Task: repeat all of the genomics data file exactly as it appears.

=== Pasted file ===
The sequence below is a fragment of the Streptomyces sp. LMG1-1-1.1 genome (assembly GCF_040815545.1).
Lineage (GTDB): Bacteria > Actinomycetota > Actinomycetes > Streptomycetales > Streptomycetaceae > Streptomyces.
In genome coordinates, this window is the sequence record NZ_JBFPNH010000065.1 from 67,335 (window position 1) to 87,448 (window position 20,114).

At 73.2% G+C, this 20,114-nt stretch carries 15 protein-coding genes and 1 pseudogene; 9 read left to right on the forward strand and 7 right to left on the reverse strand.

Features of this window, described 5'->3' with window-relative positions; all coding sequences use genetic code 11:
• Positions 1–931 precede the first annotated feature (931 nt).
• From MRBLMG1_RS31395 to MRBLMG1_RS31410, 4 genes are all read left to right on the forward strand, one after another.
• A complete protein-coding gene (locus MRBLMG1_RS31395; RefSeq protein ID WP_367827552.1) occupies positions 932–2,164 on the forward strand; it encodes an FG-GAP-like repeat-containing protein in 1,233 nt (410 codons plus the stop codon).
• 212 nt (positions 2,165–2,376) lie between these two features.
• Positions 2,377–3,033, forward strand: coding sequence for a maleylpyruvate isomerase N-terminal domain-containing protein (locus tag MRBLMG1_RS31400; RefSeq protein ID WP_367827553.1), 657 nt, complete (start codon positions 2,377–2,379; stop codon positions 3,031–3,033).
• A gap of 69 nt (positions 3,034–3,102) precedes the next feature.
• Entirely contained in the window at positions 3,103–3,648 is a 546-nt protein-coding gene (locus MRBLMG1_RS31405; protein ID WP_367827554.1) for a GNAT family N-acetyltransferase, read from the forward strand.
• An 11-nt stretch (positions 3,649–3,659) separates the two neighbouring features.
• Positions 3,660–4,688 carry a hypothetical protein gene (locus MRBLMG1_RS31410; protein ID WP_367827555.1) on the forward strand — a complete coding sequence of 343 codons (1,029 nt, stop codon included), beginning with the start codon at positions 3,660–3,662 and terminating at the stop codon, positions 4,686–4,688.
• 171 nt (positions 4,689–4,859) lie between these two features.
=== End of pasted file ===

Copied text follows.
The sequence below is a fragment of the Streptomyces sp. LMG1-1-1.1 genome (assembly GCF_040815545.1).
Lineage (GTDB): Bacteria > Actinomycetota > Actinomycetes > Streptomycetales > Streptomycetaceae > Streptomyces.
In genome coordinates, this window is the sequence record NZ_JBFPNH010000065.1 from 67,335 (window position 1) to 87,448 (window position 20,114).

At 73.2% G+C, this 20,114-nt stretch carries 15 protein-coding genes and 1 pseudogene; 9 read left to right on the forward strand and 7 right to left on the reverse strand.

Features of this window, described 5'->3' with window-relative positions; all coding sequences use genetic code 11:
• Positions 1–931 precede the first annotated feature (931 nt).
• From MRBLMG1_RS31395 to MRBLMG1_RS31410, 4 genes are all read left to right on the forward strand, one after another.
• A complete protein-coding gene (locus MRBLMG1_RS31395; RefSeq protein ID WP_367827552.1) occupies positions 932–2,164 on the forward strand; it encodes an FG-GAP-like repeat-containing protein in 1,233 nt (410 codons plus the stop codon).
• 212 nt (positions 2,165–2,376) lie between these two features.
• Positions 2,377–3,033, forward strand: coding sequence for a maleylpyruvate isomerase N-terminal domain-containing protein (locus tag MRBLMG1_RS31400; RefSeq protein ID WP_367827553.1), 657 nt, complete (start codon positions 2,377–2,379; stop codon positions 3,031–3,033).
• A gap of 69 nt (positions 3,034–3,102) precedes the next feature.
• Entirely contained in the window at positions 3,103–3,648 is a 546-nt protein-coding gene (locus MRBLMG1_RS31405; protein ID WP_367827554.1) for a GNAT family N-acetyltransferase, read from the forward strand.
• An 11-nt stretch (positions 3,649–3,659) separates the two neighbouring features.
• Positions 3,660–4,688 carry a hypothetical protein gene (locus MRBLMG1_RS31410; protein ID WP_367827555.1) on the forward strand — a complete coding sequence of 343 codons (1,029 nt, stop codon included), beginning with the start codon at positions 3,660–3,662 and terminating at the stop codon, positions 4,686–4,688.
• 171 nt (positions 4,689–4,859) lie between these two features.